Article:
The need for fresh sources of color inspiration is very real for marketers and designers. We work on smaller projects like a one-off poster or event invitation, and more ambitious projects like creating new and comprehensive brand guidelines for a startup.
So where do you turn for inspiration when your inspiration has run dry? Sometimes it’s nice to get away from the pixels and back to the canvas.
For example, when creating the color palette for the Carnegie Museum of Art website we drew inspiration from the museum‘s collection, specifically Van Gogh’s “Wheat Fields after the Rain.”
But what if you don’t have to have a project with a built-in collection of thousands of works of art? We found another fun way to draw inspiration from the artists of the past.
And you don’t have to become a museum thief or time traveler to do it.
Designer and color enthusiast Ryan McGuire has created a curated collection of color palettes based on “masterpieces of the world’s greatest artists.” The website is aptly named Color Lisa.
And, yeah, it makes us smile.
There are lots of artists and color palettes to explore, but here are a few highlights:
I suppose you can’t have a website called Color Lisa without drawing on the colors of its namesake, “Mona Lisa.” Pairs well with brands that are natural, practical or have an eco-friendly story to tell.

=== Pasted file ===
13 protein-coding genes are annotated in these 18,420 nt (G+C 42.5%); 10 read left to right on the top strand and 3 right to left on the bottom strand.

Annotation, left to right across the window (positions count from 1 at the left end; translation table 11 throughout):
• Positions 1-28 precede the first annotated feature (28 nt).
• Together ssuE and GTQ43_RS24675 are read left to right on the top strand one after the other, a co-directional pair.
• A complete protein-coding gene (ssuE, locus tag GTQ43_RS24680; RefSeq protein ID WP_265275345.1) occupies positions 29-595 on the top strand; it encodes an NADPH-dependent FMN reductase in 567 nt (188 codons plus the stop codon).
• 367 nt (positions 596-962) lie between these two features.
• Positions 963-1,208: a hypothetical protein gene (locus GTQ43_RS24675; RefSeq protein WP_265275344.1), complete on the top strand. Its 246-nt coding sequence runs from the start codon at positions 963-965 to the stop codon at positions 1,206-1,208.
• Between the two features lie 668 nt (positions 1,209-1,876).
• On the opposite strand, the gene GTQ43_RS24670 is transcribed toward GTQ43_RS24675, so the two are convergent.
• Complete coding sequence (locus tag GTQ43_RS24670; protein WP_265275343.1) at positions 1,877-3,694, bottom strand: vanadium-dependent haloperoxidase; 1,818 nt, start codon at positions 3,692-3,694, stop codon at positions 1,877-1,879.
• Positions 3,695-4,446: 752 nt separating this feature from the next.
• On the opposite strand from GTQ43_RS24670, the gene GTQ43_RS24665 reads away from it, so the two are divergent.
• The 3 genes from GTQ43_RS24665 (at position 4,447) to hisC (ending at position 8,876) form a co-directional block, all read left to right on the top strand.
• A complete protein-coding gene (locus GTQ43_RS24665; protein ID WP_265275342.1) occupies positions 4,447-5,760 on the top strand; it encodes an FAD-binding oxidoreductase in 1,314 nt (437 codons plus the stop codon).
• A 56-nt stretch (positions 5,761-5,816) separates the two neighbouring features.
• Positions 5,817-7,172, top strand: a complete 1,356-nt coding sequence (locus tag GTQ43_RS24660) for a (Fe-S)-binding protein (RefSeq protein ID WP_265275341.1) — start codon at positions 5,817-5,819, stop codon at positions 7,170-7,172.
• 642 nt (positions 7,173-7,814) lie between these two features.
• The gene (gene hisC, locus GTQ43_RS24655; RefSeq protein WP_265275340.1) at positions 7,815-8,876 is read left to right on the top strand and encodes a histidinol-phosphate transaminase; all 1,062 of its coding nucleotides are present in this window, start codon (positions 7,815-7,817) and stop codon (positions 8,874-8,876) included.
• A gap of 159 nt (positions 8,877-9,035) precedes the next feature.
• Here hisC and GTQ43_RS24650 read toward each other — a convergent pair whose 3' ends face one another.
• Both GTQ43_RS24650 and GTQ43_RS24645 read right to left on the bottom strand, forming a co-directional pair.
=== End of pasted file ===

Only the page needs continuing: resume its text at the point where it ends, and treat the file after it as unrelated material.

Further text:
Like a bolder version of the Mona Lisa’s color pallette, Kahlo’s self-portrait provides a more intense green and gold and a splash of burnt orange. Pairs well with ag-tech brands, bistros and coffee shops.
From the mother of American modernism comes a cool, floral-inspired color scheme from “Abstraction Blue”. Depending on whether you emphasize the darker tones or the lighter tones, it pairs well with legal firms and coastal vacation rental companies.
If Escher makes you think mainly of shades of graphite, you may be surprised with the vibrant and playful palette derived from Escher’s “Gravity.” Pairs well with energetic retail brands and yummy looking ice-cream stands.
And there’s plenty more where those came from.
Short of pulling a Bill and Ted’s Excellent Adventure and loading up a time-traveling phone booth with your favorite artists from the past, Color Lisa is a great way to get color inspiration from the old (and not so old) masters.
You just might find an interesting origin story for the color scheme of your next project.